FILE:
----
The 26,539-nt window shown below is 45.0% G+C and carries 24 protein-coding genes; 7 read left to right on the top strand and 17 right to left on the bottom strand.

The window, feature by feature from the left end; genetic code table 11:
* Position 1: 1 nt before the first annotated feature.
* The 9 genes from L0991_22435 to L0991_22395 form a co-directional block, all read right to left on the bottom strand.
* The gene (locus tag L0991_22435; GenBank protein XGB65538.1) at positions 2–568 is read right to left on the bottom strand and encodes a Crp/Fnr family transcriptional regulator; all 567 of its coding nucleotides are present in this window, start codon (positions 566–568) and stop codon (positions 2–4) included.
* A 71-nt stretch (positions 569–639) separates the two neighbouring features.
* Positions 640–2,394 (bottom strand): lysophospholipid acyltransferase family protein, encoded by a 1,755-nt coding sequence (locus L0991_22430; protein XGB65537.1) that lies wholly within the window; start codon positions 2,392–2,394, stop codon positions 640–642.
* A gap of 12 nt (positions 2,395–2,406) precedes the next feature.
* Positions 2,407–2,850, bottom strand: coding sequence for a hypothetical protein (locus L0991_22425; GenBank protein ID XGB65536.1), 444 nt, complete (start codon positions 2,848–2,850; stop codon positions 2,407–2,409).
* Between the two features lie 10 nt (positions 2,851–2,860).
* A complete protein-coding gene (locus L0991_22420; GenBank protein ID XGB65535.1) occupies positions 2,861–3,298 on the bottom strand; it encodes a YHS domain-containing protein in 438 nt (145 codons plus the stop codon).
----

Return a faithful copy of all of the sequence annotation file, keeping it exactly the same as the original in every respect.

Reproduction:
The 26,539-nt window shown below is 45.0% G+C and carries 24 protein-coding genes; 7 read left to right on the top strand and 17 right to left on the bottom strand.

The window, feature by feature from the left end; genetic code table 11:
* Position 1: 1 nt before the first annotated feature.
* The 9 genes from L0991_22435 to L0991_22395 form a co-directional block, all read right to left on the bottom strand.
* The gene (locus tag L0991_22435; GenBank protein XGB65538.1) at positions 2–568 is read right to left on the bottom strand and encodes a Crp/Fnr family transcriptional regulator; all 567 of its coding nucleotides are present in this window, start codon (positions 566–568) and stop codon (positions 2–4) included.
* A 71-nt stretch (positions 569–639) separates the two neighbouring features.
* Positions 640–2,394 (bottom strand): lysophospholipid acyltransferase family protein, encoded by a 1,755-nt coding sequence (locus L0991_22430; protein XGB65537.1) that lies wholly within the window; start codon positions 2,392–2,394, stop codon positions 640–642.
* A gap of 12 nt (positions 2,395–2,406) precedes the next feature.
* Positions 2,407–2,850, bottom strand: coding sequence for a hypothetical protein (locus L0991_22425; GenBank protein ID XGB65536.1), 444 nt, complete (start codon positions 2,848–2,850; stop codon positions 2,407–2,409).
* Between the two features lie 10 nt (positions 2,851–2,860).
* A complete protein-coding gene (locus L0991_22420; GenBank protein ID XGB65535.1) occupies positions 2,861–3,298 on the bottom strand; it encodes a YHS domain-containing protein in 438 nt (145 codons plus the stop codon).